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A question which suggests to the witness the answer which the examining
party desires is a leading question.


A question which assumes as true a fact not yet testified to by the witness, or
contrary to that which he has previously stated is a misleading question.


If the question is not important, pertinent, or germane to the matter at hand

or to any issue before the court, the counsel may raise this objection. This is the
most common objection raised by attorneys to questions asked or to answers
given during testimony in a trial.


Usually, questions that are intended to bring out new facts or additional
information are not argumentative. However, when the purpose is to corner a
witness, badger or trick him, the question is more often than not argumentative.
This is especially true when the question tries to point out or emphasize some real
or apparent inconsistencies in a witness’s testimony.


It is an objection to the question for it has already been answered. Once a

question has been asked and answered, it is generally not allowed for that
question to be asked again. If the question is asked again, then the opposing
lawyer might object based on the grounds that the question has been asked and


Hearsay is evidence of a statement that was made other than by a witness

while testifying at the hearing in question and that is offered to prove the truth of
the matter stated.


This objection is with respect to a witness who is disqualified by statute from

testifying, owing to age, lack of knowledge, or mental illness.


The information sought is privileged communication, such as that between

attorney and client, physician and patient, priest and penitent, State secrets
privilege, or husband and wife, and is barred from disclosure.

The best evidence rule means that if a party wants to prove the contents of a
writing – what the documents says – he must present to the court the original of
the writing, if available.

Therefore, what is stated in the document cannot be proven by a mere

copy of the writing or by the oral recollection of a witness, unless the existence
and non-production of the original document are accounted for. The original is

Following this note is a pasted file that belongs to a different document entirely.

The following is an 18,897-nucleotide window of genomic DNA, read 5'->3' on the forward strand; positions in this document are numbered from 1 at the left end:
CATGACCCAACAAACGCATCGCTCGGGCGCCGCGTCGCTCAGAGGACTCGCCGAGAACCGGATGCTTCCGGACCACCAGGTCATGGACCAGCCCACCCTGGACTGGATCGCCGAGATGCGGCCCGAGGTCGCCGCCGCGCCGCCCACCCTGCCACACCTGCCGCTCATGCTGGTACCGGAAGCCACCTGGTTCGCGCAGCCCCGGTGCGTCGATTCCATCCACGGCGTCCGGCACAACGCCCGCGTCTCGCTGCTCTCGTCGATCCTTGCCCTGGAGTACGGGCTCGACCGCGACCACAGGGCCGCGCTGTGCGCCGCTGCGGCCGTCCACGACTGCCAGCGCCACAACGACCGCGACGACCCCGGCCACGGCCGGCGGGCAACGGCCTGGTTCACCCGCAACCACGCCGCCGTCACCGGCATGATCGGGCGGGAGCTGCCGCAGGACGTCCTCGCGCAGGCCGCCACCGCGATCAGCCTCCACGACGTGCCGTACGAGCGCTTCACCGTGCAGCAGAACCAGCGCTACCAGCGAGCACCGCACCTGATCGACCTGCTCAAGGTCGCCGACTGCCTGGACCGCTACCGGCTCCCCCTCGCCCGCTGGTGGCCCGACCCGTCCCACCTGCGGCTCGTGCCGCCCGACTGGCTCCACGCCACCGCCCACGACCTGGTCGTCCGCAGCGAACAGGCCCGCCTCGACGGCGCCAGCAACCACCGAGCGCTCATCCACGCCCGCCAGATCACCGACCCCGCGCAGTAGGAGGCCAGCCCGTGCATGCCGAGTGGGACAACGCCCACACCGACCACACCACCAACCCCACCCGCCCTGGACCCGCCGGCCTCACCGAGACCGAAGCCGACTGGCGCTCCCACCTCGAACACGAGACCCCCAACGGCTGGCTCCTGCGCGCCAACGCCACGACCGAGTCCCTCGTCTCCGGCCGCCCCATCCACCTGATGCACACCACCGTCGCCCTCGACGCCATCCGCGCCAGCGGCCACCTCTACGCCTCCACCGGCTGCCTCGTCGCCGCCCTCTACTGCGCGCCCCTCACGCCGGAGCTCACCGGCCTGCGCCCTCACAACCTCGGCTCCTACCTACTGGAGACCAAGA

considered preferred evidence, preferred to a mere copy of the writing.


When a party contends that what the document says is not what was agreed
upon by the parties, it is parol evidence rule that should be invoked.


When more than one question is combined in what seems to be a single

question asked of a witness during a trial or deposition. A compound question can
be objected to by opposing counsel since it is confusing to the witness, who is
entitled to answer each question separately. If the objection is sustained the
question must be withdrawn and asked in a series of separate questions.

It is an extra-judicial declaration, oral or written, considered favorable to the
interest of the declarant. It is not admissible as proof of the facts asserted therein
primarily because of its hearsay character. The lack of opportunity to
cross-examine the person who made the declaration renders it objectionable.


To examine a witness, it has to be a specific question directed at the witness

to elicit very specific information. A question that invites a narration of facts is
objectionable. It deprives the opposing counsel of opportunity to make a timely
objection to the introduction of inadmissible testimony.


When there are insulting questions, harsh, or insulting demeanor, the

objection is called badgering the witness. The counsel is trying to intimidate the
witness, or he is trying to put the fear of god on the witness in order to rattle him.


As a general rule, only expert witnesses may render their opinions and such
are admissible; lay witnesses must testify only regarding their observations.
However, lay witnesses’ opinion may be received in evidence regarding the
identity, handwriting or the mental sanity of a person with he is sufficiently
acquainted or has adequate knowledge.